In the United States, approximately 30 percent of all babies are delivered by cesarean. Most women prefer a vaginal delivery because it feels natural to them, the recovery is easier, and there are no surgical risks. However, we can’t forget that "natural," in the days before modern medicine, meant that childbirth was one of the riskiest and potentially deadliest times in a woman’s life. Even today, women in third-world countries routinely lose a baby or their own lives during delivery. In developing countries, the mortality rate (deaths associated with childbirth) can be as high as 1,400 per 100,000 births; in the United States, the maternal mortality rate is 24 per 100,000 births. 6 Doctors, midwives, and medical technology can intervene when, for whatever reason, nature isn’t coming through.
When our patients ask us why we perform a cesarean, we always answer that we do so for medical indications only. The majority of cesareans are decided about five minutes before they happen. Sometimes we can speculate on the need for a cesarean based on the size of the baby and the size of the mom, but we never know for sure until we see how the labor progresses. Near their due date, moms often ask us whether we think they will end up with a cesarean. On rare occasions, we may have a feeling one way or the other, but we always counsel our patients that we won’t really know until they try giving birth vaginally.
You may need a cesarean delivery for many reasons. In this section, we describe the most common ones.
History of previous cesarean: After being counseled by your obstetrician about the risks and benefits of a trial VBAC (vaginal birth after cesarean) versus an elective repeat cesarean, you may decide that you want an elective repeat cesarean. (We describe VBAC later in this chapter.)
Failed VBAC: In this situation, you tried to deliver vaginally after a previous cesarean, but the baby shows signs of distress, you haven’t dilated enough, or your baby hasn’t descended through the vagina.
Arrest of dilation: In this circumstance, your cervix fails to dilate to the full ten centimeters, which is often a sign that your baby and your pelvis are not a good fit or that the baby is not coming down straight. A few millimeters makes a huge difference when you are fitting a larger infant through a small opening.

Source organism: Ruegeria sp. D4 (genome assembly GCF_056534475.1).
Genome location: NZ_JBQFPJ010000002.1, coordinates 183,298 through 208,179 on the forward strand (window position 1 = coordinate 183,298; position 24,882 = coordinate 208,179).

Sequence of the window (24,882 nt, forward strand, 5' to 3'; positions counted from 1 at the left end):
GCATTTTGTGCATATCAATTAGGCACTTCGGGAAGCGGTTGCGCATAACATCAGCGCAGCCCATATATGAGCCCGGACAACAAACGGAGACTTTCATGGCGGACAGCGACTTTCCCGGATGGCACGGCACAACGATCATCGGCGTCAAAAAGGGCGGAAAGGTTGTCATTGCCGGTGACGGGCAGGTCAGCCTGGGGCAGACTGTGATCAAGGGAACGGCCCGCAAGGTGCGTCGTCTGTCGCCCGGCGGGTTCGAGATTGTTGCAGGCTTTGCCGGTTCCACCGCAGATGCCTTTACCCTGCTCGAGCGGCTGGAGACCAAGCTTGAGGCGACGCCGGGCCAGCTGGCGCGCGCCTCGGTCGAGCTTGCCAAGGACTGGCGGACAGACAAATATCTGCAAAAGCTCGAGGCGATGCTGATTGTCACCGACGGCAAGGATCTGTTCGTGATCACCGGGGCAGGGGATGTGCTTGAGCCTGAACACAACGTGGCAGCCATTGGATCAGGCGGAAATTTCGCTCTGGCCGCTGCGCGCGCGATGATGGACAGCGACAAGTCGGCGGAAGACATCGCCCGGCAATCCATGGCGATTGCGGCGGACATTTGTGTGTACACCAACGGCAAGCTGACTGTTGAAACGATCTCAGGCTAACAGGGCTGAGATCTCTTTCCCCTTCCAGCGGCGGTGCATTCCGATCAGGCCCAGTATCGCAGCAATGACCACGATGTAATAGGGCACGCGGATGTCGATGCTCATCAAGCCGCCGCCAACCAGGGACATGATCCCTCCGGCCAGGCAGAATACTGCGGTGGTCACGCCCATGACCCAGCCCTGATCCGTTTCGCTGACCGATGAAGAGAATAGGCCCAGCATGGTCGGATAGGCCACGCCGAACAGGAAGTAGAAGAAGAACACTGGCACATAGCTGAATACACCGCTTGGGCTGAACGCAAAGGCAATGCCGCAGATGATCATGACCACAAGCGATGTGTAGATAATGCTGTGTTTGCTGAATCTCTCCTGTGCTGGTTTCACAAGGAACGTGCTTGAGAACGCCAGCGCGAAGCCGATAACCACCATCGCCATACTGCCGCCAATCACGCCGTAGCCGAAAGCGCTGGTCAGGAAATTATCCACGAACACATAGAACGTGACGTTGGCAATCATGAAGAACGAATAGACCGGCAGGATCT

Arrest of descent: In this situation, you’ve dilated to ten centimeters but your little one just won’t descend through the birth canal despite your best pushing efforts. Again, this is a sign that your baby and your pelvis are not a good fit.
Fetal distress: When your baby is intermittently or continuously monitored, we can detect whether the baby is getting enough oxygen. Fetal distress can occur for a variety of reasons. Perhaps the umbilical cord is wrapped around the neck of the baby a little too tightly or the baby is grabbing on to the cord. Maybe the cord is positioned such that it is getting squeezed during contractions. Or the placenta might not be providing adequate oxygen to the baby during labor.
Multiples: If you have twins or other multiples, your doctor may suggest that a cesarean is the safest route of delivery.
Breech, oblique, or transverse baby: If your baby is positioned breech, oblique, or transverse and the ECV (in which we try to turn the baby to a head-down position) fails or you have decided not to attempt an ECV, you might need a cesarean.
Chorioamnionitis: When an infection develops in the uterus–called chorioamnionitis–the mother and baby can be affected. If you are close to delivery, you may still be able to have a vaginal birth. However, if the delivery is many hours away, the risk of the infection spreading to the baby is higher, and your doctor may recommend a cesarean delivery. Remember that a newborn does not have the immune system that we adults have. An intrauterine infection is a risk factor for cerebral palsy.
Placenta previa: For information on this high-risk condition, see Chapter 9.